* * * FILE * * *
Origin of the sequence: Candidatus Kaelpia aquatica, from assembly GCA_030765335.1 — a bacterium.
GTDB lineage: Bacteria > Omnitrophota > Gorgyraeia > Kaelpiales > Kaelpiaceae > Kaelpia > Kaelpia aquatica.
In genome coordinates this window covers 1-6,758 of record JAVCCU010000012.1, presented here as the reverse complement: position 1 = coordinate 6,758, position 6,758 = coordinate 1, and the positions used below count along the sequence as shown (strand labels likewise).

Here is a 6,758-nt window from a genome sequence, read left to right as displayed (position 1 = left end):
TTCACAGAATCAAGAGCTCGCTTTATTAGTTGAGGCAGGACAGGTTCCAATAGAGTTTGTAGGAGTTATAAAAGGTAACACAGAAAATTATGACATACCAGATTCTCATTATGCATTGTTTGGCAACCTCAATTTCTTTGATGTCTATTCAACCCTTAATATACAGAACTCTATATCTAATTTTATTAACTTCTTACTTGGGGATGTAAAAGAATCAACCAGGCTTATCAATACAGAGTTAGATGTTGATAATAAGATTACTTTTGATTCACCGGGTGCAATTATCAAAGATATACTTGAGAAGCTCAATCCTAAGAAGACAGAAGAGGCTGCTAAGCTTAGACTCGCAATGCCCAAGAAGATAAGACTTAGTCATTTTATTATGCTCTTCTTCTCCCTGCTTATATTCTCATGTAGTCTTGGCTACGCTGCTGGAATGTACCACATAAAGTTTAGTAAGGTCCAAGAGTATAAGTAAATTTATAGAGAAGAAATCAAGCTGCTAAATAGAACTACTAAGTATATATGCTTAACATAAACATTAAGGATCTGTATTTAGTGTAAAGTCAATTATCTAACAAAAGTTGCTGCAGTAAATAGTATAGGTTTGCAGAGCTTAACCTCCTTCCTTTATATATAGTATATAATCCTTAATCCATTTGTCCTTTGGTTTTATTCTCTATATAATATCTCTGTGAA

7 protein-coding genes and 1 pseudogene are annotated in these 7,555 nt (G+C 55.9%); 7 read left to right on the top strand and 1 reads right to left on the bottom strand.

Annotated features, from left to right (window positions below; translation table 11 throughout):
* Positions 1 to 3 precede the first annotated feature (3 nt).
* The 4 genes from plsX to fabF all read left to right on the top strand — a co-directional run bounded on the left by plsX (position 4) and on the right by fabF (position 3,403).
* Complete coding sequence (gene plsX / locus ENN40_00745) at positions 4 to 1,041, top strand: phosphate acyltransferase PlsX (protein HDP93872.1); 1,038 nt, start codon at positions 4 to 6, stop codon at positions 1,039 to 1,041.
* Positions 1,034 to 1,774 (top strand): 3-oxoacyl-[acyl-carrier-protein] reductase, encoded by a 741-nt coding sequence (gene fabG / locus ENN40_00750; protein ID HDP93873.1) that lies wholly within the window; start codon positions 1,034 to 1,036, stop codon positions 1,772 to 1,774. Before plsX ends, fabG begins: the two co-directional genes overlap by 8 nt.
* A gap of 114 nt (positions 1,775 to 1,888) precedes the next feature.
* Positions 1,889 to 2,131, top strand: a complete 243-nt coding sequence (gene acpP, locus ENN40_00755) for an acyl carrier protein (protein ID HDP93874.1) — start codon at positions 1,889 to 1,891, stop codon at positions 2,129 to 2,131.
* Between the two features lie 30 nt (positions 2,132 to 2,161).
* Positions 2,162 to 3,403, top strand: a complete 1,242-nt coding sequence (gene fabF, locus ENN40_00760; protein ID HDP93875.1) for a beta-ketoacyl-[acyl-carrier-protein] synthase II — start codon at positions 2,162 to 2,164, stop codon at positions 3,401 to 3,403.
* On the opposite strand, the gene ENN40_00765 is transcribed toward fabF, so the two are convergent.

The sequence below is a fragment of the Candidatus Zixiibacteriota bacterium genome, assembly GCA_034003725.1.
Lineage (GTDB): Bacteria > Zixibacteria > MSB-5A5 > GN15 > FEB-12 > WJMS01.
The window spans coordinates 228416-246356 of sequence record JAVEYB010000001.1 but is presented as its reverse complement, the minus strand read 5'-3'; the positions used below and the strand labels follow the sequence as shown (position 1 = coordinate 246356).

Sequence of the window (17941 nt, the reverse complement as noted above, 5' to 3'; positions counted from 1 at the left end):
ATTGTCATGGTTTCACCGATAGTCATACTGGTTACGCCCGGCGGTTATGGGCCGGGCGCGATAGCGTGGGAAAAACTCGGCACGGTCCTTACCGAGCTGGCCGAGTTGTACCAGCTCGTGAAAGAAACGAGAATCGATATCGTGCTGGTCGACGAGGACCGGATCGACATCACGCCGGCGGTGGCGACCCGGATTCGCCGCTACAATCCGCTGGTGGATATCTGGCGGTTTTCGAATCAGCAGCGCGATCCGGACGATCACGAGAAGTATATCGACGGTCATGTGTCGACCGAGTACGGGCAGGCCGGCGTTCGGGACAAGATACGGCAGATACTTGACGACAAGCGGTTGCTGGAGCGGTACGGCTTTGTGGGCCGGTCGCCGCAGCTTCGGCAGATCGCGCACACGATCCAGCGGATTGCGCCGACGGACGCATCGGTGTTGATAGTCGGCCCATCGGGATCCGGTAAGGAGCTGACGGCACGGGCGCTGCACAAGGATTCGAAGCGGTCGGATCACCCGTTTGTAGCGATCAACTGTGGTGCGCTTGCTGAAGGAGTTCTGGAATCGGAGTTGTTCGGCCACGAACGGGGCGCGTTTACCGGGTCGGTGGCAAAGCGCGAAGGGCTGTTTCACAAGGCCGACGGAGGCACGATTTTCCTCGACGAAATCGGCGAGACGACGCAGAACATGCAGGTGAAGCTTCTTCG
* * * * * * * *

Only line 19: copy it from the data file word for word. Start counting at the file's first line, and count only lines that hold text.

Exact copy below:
The window spans coordinates 228416-246356 of sequence record JAVEYB010000001.1 but is presented as its reverse complement, the minus strand read 5'-3'; the positions used below and the strand labels follow the sequence as shown (position 1 = coordinate 246356).